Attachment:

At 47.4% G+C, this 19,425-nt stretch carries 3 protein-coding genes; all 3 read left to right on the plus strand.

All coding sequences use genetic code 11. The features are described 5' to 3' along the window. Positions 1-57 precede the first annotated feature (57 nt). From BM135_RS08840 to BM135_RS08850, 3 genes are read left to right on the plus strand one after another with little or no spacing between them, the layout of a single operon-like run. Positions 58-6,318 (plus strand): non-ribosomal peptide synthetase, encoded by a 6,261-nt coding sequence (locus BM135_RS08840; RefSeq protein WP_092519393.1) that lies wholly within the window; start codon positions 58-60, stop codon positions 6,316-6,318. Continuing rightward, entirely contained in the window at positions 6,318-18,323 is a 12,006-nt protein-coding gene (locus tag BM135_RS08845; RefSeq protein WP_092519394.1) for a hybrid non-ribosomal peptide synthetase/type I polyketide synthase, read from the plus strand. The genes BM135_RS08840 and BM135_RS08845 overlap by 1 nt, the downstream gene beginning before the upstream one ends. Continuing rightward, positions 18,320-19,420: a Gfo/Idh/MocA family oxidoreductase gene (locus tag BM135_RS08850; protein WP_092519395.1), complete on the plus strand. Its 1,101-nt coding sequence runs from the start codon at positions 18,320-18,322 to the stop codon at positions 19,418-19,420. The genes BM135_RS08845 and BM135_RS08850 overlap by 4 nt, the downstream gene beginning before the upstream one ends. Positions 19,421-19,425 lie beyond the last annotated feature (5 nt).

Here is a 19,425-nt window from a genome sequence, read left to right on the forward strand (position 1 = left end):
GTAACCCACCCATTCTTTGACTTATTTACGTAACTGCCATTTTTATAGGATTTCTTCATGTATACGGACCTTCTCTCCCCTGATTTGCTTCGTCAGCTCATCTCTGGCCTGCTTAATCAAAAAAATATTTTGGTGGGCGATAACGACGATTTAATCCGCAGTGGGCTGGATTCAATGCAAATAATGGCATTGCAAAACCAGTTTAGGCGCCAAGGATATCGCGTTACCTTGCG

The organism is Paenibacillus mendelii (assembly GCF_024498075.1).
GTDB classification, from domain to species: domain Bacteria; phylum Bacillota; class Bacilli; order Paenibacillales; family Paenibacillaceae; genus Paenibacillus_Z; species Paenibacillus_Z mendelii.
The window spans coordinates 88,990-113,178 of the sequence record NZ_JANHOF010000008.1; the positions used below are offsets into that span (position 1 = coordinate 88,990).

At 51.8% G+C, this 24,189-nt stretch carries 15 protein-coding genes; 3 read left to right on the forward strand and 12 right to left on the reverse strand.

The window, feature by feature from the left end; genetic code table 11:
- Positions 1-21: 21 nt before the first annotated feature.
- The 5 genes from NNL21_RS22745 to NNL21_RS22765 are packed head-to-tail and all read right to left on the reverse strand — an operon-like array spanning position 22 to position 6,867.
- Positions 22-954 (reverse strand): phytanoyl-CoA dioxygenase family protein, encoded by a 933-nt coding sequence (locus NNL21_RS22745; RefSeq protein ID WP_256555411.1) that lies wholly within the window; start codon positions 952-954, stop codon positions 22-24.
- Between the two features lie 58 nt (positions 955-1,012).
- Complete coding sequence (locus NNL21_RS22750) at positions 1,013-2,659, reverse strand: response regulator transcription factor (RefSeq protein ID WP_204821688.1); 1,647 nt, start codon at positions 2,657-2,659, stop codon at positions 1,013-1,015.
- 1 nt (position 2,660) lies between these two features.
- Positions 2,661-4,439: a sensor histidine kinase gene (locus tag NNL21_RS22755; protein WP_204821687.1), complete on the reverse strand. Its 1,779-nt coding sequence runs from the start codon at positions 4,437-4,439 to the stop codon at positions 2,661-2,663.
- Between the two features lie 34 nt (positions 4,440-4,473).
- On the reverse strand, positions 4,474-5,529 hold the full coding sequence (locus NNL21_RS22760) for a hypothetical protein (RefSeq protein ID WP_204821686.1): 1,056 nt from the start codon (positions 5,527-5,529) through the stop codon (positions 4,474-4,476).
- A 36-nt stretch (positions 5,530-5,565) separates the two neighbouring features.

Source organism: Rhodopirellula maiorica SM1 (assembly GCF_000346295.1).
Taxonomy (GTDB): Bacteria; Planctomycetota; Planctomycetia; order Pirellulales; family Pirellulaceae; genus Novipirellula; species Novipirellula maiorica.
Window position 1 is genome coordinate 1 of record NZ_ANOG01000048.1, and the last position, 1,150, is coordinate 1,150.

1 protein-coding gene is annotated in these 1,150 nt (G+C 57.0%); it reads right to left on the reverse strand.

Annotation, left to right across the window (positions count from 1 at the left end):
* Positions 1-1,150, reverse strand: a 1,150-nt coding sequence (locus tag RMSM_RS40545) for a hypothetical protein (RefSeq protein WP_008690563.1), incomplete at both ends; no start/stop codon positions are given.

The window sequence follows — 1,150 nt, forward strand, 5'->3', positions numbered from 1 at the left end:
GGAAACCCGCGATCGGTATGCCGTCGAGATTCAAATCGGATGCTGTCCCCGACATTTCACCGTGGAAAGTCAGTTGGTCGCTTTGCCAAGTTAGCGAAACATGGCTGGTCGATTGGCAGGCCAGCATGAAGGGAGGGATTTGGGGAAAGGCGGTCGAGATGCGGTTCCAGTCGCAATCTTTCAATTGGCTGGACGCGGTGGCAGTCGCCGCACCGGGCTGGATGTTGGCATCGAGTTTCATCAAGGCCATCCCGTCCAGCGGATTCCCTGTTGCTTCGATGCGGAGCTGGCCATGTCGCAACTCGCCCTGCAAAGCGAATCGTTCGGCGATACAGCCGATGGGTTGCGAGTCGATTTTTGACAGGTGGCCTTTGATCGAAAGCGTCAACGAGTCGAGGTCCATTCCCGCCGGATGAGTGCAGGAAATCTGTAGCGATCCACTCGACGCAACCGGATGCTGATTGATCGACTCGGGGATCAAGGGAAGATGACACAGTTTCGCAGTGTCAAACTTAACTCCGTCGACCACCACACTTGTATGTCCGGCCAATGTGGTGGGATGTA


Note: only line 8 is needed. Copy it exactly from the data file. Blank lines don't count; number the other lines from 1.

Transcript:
At 51.8% G+C, this 24,189-nt stretch carries 15 protein-coding genes; 3 read left to right on the forward strand and 12 right to left on the reverse strand.